Emission regulation often necessitates the need for flue gas treatment of acid gases within the utility and industrial sectors. In the US today, a number of important regulations including Utility MATS, Industrial Boiler MACT, Portland Cement MACT, regional haze rules, new source review (NSR), and site permits are direct drivers for the need to reduce acid gases such as HCl, SO2, SO3, and HF. Additionally, other promulgated and proposed rule-makings, such as the coal combustion residue rule and water rules such as the 316(b) rule for cooling tower intakes and the effluent limit guidelines (ELG) may also be significant and may lead to the need for flue gas treatment as a part of a comprehensive compliance strategy.
Whether you call it the utility Hazardous Air Pollutants (HAPS) rule, the utility MACT (Maximum Achievable Control Technology) rule or the Mercury Air Toxics Standards (MATS) rule, this rule developed for the power sector presents new challenges for coal fired utilities.
Fortunately, Dry Sorbent Injection (DSI) technology with Sorbacal® products has been proven to be capable of capturing enough HCl to achieve these new standards with all but the highest chloride fuels. DSI is a relatively easy to install, low capital cost compliance solution for many coal fired utilities.
One example of MATS compliance within a utility is shown in the graph. In this case standard hydrate was not able to achieve the HCl emission limit outlined in MATS, while using Sorbacal® SP the limit could be achieved. In addition, at every level, the amount of reagent required when using Sorbacal® SP is much lower than with standard hydrated lime.
Sorbacal® DSI technology can also be utilized to capture SO3 and maximize native carbon mercury capture or to enhance capture with activated carbon (AC) injection systems.
Industrial Boiler MACT
The promulgated industrial boiler MACT (Maximum Achievable Control Technology) rule presents significant challenges for smaller coal or biomass fired boilers being used in industrial applications. The high capital costs associated with traditional acid gases control systems can put continued operations in jeopardy.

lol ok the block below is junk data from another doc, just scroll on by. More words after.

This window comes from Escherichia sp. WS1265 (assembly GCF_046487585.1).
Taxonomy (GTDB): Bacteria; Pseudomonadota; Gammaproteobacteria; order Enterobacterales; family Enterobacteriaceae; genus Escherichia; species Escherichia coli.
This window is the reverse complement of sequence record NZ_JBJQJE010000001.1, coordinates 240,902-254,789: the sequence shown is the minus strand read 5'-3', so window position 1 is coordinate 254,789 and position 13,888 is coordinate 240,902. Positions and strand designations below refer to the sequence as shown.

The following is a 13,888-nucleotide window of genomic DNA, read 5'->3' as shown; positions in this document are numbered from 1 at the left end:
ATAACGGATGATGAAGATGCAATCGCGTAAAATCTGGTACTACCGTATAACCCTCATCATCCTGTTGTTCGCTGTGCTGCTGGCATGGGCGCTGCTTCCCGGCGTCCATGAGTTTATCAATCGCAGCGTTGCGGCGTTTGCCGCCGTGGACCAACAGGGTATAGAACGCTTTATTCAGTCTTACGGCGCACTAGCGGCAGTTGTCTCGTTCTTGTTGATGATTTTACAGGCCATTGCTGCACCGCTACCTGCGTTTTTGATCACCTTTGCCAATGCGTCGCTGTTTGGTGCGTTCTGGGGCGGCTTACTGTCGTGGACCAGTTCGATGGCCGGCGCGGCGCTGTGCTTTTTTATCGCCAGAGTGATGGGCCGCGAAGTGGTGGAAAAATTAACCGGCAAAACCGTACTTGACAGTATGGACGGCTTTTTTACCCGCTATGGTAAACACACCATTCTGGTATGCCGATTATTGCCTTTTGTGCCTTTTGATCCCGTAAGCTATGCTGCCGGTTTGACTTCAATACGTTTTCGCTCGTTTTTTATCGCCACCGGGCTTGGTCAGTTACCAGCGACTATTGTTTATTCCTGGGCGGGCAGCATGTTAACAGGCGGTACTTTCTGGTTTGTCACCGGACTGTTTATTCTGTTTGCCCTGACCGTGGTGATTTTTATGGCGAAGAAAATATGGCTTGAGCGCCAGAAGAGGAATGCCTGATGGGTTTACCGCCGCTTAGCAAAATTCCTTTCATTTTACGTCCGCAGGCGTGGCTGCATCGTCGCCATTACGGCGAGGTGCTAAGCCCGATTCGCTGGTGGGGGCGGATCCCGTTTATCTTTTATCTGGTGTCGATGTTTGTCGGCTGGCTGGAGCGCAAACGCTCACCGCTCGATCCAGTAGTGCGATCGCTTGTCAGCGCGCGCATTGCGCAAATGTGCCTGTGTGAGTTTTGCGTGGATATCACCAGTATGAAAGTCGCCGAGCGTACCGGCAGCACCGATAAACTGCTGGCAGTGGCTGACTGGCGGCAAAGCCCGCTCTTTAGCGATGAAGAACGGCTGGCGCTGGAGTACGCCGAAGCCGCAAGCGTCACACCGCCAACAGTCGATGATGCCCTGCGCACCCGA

One example of testing at an industrial boiler to achieve MACT limits for HCl is shown below. In this case, Sorbacal® SP is shown to achieve the HCl emission limit outlined in IB MACT with half the amount of reagent when compared to standard hydrated lime.
Fortunately, Dry Sorbent Injection (DSI) technology with Sorbacal® products has been demonstrated to capture HCl on a wide variety of industrial boiler applications in order to meet the emission limits set forth in this rule. This is a relatively low capital cost compliance solution that can mean the difference between shutdown and being able to continue operations.
In addition, Sorbacal® DSI technology can be utilized to capture SO3 and maximize native carbon mercury capture or to enhance capture with activated carbon (AC) injection systems.
With the second planning period of the Regional Haze Rule, the Environmental Protection Agency (EPA) is renewing its attention to additional considerations for improving visibility, specifically SO2 and NOx reductions, from a wide variety of utilities and industrial facilities combusting coal and/or biomass. Dry Sorbent Injection (DSI) technology with Sorbacal® products has been proven to be highly effective for SO2 capture and has become a preferred solution for utility and industrial applications.
In many cases controlling SO3, whether inherent in the existing process or compounded by NOx control technology retrofits, Dry Sorbent Injection technology can address this concern. Over the last 10 years, DSI technology with Sorbacal® products has been proven to be highly effective for SO3 capture and has become the preferred solution for utility and industrial applications. This technology is in use at literally dozens of coal fired plants today.
Portland Cement MACT
After years of legal wrangling, the Portland Cement MACT (Maximum Achievable Control Technology) rule has been finalized. This rule establishes a number of new emission limits, including HCl, for Portland Cement kiln operations. While the specific kiln type, fuels, raw materials and methods of operation come into play, many cement kiln operators will need to actively control hydrogen chloride emissions.